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Metaverse vs. data privacy: A clash of the titans?

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It may well be another “clash of the titans”  when the upcoming metaverse – such as we understand it now – meets data privacy. The metaverse wants to harvest new, uncharted personal information, even to the point of noting and analyzing where your eyes go on a screen and how long you gaze at certain products. Data privacy, on the other hand, wants to protect consumers from this incessant cherry-picking.

That, friends, describes the upcoming battle in the future world of harvesting new personal preference information, and companies are already planning on how to monetize this potential bonanza for themselves. One can bet that in the new online economy of the future, plenty of new startups will be lining up on both sides.

“When you talk about going into a virtual or an augmented reality (AR), it’s all about information as power,” said David Nuti, senior VP for North America Channel at Nord Security, an international online security provider. “They don’t create these platforms to feel good about bringing people together. They’re mining information that is sold off to serve you content that is relevant to what you like to do.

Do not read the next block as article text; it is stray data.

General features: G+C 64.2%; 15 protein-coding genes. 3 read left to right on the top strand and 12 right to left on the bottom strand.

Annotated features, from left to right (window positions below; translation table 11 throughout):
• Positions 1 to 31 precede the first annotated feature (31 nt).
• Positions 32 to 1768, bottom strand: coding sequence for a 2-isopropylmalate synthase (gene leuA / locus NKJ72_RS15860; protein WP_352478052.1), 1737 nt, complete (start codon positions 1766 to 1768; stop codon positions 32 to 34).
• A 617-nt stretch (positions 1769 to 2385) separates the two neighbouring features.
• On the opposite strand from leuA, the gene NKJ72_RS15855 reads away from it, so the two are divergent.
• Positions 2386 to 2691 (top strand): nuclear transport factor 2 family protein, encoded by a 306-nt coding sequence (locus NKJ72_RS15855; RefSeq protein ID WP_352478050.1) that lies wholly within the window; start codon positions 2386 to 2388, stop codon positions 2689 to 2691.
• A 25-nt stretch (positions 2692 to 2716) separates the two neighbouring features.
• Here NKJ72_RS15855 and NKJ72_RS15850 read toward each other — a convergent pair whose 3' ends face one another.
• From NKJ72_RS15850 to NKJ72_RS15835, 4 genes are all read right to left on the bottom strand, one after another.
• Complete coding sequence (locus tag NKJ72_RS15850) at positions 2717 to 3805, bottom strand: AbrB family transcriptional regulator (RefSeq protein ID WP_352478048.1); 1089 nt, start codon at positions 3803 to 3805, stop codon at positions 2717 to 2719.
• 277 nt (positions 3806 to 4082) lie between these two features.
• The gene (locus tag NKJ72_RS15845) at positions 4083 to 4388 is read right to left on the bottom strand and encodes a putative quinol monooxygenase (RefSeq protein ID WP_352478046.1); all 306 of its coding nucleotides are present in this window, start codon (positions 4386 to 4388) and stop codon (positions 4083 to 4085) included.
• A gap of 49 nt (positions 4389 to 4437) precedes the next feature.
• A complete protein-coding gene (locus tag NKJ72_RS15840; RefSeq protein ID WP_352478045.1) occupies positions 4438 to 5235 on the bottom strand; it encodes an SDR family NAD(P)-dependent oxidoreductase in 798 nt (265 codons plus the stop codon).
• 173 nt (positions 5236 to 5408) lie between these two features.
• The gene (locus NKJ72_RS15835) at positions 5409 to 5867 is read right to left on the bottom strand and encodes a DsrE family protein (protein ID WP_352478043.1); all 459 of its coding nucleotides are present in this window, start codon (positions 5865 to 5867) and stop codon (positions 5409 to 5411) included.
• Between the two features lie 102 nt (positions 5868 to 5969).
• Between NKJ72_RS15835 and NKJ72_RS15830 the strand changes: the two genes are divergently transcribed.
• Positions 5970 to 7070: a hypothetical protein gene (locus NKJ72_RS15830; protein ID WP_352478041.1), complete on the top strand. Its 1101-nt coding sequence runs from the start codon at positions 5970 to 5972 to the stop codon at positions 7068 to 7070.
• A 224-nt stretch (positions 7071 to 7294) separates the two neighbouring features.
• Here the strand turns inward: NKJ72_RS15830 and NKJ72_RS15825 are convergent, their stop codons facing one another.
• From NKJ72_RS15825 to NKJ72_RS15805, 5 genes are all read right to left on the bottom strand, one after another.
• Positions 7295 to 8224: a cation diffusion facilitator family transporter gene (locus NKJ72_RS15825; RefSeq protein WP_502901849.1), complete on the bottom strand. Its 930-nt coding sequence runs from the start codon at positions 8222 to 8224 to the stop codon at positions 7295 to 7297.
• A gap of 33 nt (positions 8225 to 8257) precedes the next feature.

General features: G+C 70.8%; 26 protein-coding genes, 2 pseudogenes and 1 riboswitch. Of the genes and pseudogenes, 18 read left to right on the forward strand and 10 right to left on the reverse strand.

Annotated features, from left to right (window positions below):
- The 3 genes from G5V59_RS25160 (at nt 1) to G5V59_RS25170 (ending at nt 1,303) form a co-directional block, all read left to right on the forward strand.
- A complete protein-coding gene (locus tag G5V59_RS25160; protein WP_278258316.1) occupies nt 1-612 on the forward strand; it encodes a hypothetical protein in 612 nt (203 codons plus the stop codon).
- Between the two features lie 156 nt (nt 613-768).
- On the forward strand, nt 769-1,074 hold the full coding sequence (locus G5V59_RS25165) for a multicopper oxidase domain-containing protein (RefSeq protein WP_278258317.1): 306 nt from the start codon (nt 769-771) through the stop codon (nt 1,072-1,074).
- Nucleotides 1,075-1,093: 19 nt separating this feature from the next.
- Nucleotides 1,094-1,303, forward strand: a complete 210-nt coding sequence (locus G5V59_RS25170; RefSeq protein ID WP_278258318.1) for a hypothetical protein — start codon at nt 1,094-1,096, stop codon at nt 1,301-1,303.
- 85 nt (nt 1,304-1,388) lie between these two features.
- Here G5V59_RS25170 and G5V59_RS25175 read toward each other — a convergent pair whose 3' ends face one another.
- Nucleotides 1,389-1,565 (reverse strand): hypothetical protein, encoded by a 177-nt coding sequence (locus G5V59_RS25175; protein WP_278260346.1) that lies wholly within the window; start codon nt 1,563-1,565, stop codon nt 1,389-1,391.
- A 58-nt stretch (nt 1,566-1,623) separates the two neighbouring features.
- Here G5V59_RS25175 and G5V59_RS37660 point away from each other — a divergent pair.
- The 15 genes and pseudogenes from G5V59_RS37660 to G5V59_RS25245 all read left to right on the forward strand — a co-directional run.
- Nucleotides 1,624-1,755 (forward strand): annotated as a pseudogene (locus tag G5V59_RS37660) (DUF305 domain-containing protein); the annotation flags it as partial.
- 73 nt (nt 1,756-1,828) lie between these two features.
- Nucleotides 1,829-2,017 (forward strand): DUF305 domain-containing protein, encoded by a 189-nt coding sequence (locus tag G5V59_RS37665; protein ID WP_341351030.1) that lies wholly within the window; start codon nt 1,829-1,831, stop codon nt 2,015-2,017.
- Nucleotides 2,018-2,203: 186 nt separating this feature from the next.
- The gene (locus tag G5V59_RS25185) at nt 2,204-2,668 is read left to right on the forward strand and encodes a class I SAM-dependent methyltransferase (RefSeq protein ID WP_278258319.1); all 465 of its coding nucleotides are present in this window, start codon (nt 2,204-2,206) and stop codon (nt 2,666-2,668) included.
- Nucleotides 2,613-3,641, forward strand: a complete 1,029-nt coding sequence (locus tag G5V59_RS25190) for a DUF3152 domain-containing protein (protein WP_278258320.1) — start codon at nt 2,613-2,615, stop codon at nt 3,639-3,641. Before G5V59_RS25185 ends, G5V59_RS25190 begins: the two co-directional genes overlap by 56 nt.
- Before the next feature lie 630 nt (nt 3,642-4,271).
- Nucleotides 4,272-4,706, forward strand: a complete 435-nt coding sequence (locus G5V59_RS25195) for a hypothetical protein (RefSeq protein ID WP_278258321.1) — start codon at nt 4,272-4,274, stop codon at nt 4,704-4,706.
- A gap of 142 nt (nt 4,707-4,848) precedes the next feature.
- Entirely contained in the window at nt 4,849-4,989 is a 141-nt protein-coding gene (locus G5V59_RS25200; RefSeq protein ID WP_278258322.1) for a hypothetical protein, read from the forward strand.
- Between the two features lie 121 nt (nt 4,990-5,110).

“For example, if I’m in an augmented reality environment, a company may want to serve me an advertisement for a couch because they can see in my augmented environment that my couch is kind of ratty in the background. Through artificial intelligence, they’ll serve me up a color of a new couch that matches the paint on the wall of my house. If I serve up an advertisement, it’s no longer knowing that I’m serving up the advertiser to the person, but how long my eyeballs are focused on that content.”

Charting your eye movements on screen

The value of those few seconds on the screen to advertisers can’t be overstated. The question is: should companies have use of the analytics of that long stare at the new phone you’re thinking about buying, or a new Peloton you’re admiring? If you contend this is an over-the-top invasion of personal space, get with it: that plane left the runway a long time ago. This is all going to depend upon whether a user even wants to enter the metaverse in the first place.

Today, Jan. 28, is international Data Privacy Day, which hopes to highlight the coming struggle within a specific, though arbitrary, 24-hour period. A recent study from NordVPN revealed a whopping 87% of Americans expressed major privacy concerns if Facebook succeeds in creating its proposed metaverse. In fact, half of Americans fear it will be too easy for hackers to impersonate others in this brave and bold new world, thus threatening personal information privacy on an unstoppable basis. 

This is mostly fear of the unknown at the present time since, in the same survey, 55% of Americans hadn’t even heard of the metaverse, let alone know what it entails. In fact, only 14% of those polled said they could explain the metaverse to someone else.